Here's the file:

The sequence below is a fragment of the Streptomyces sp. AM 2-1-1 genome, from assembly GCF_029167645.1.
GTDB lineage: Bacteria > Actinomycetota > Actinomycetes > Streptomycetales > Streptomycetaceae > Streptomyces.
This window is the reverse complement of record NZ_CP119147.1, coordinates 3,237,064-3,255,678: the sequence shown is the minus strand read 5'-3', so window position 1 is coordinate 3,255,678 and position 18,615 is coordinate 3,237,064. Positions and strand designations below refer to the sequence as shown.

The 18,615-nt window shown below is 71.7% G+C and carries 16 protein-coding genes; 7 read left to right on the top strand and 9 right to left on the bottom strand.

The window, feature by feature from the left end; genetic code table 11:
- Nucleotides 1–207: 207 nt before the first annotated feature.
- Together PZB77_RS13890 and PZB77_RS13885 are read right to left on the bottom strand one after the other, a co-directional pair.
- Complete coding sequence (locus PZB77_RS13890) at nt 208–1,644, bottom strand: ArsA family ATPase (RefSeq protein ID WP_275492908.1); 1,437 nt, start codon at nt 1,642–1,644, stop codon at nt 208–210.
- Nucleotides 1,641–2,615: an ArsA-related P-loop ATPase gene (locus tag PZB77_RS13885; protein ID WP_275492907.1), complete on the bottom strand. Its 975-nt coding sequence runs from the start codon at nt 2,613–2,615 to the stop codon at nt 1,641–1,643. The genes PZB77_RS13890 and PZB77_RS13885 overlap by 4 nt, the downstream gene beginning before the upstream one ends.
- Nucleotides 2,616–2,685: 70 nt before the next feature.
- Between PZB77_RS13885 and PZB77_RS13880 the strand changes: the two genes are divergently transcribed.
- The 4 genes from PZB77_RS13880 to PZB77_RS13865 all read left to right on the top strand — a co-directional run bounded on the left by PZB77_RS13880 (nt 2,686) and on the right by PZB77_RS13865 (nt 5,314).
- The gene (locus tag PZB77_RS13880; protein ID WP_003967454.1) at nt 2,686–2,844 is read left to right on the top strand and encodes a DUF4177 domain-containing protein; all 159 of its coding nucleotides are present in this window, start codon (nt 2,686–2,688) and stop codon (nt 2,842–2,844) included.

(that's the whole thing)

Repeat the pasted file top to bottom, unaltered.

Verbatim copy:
The sequence below is a fragment of the Streptomyces sp. AM 2-1-1 genome, from assembly GCF_029167645.1.
GTDB lineage: Bacteria > Actinomycetota > Actinomycetes > Streptomycetales > Streptomycetaceae > Streptomyces.
This window is the reverse complement of record NZ_CP119147.1, coordinates 3,237,064-3,255,678: the sequence shown is the minus strand read 5'-3', so window position 1 is coordinate 3,255,678 and position 18,615 is coordinate 3,237,064. Positions and strand designations below refer to the sequence as shown.

The 18,615-nt window shown below is 71.7% G+C and carries 16 protein-coding genes; 7 read left to right on the top strand and 9 right to left on the bottom strand.

The window, feature by feature from the left end; genetic code table 11:
- Nucleotides 1–207: 207 nt before the first annotated feature.
- Together PZB77_RS13890 and PZB77_RS13885 are read right to left on the bottom strand one after the other, a co-directional pair.
- Complete coding sequence (locus PZB77_RS13890) at nt 208–1,644, bottom strand: ArsA family ATPase (RefSeq protein ID WP_275492908.1); 1,437 nt, start codon at nt 1,642–1,644, stop codon at nt 208–210.
- Nucleotides 1,641–2,615: an ArsA-related P-loop ATPase gene (locus tag PZB77_RS13885; protein ID WP_275492907.1), complete on the bottom strand. Its 975-nt coding sequence runs from the start codon at nt 2,613–2,615 to the stop codon at nt 1,641–1,643. The genes PZB77_RS13890 and PZB77_RS13885 overlap by 4 nt, the downstream gene beginning before the upstream one ends.
- Nucleotides 2,616–2,685: 70 nt before the next feature.
- Between PZB77_RS13885 and PZB77_RS13880 the strand changes: the two genes are divergently transcribed.
- The 4 genes from PZB77_RS13880 to PZB77_RS13865 all read left to right on the top strand — a co-directional run bounded on the left by PZB77_RS13880 (nt 2,686) and on the right by PZB77_RS13865 (nt 5,314).
- The gene (locus tag PZB77_RS13880; protein ID WP_003967454.1) at nt 2,686–2,844 is read left to right on the top strand and encodes a DUF4177 domain-containing protein; all 159 of its coding nucleotides are present in this window, start codon (nt 2,686–2,688) and stop codon (nt 2,842–2,844) included.